BOISE -- Middle schoolers from around the valley converged on Boise State Saturday to test their science knowledge against each other.
"It's fast-paced Jeopardy style kind of questioning," said Tony Baca.
Baca is one of the event coordinators for the Middle School Regional Science Bowl, which drew seven teams from Caldwell, Nampa, Boise, and Notus.
"The subject matters are quite broad, all math and science," said Baca.
"You barely hear the question, before they come up with the answer," said Mark Anderson, another coordinator for the Bowl. "The competition is pretty fierce."
Amy Truksa is the mom of a competitor, and the Director of the Whittenberger Planetarium. "It's just fun."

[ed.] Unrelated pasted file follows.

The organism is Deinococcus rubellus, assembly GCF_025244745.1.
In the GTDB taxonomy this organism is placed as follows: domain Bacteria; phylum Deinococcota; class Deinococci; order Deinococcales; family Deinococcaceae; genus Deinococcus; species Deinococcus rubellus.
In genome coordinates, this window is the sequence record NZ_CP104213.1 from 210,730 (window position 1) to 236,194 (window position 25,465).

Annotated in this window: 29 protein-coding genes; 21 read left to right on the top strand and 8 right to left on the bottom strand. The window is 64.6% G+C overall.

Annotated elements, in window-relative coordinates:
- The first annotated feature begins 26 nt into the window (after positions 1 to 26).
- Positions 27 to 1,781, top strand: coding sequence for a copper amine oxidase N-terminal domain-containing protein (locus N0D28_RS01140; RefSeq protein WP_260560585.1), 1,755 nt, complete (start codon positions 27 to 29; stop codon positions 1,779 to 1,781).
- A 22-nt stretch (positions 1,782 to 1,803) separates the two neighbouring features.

She's excited that her son has a natural curiosity about science. "Whether he ends up going into science or not, I think it's just too important for people across the population to have a more solid understanding of science."
"There is a shortage of kids getting into math and science," reports Anderson.
That statewide and national shortage is why Anderson says this competition is important. "It's really inspiring."
That's why Anderson and Baca say just getting all kids more interested (and then more knowledgeable) about science and math is so important. That's so the next generation can lead the way in science and engineering for the state, the nation, and the world.
Coordinators also wanted to thank their devoted army of volunteers, and also their main sponsors, Boise State, Micron, Hewlett Packard, and the US Department of Energy. The coordinators admit those are some agencies where the competitors could end up in a few years.
The winning team was from the Treasure Valley Math and Science Center. They now go on to Nationals in Washington D.C. at the end of April.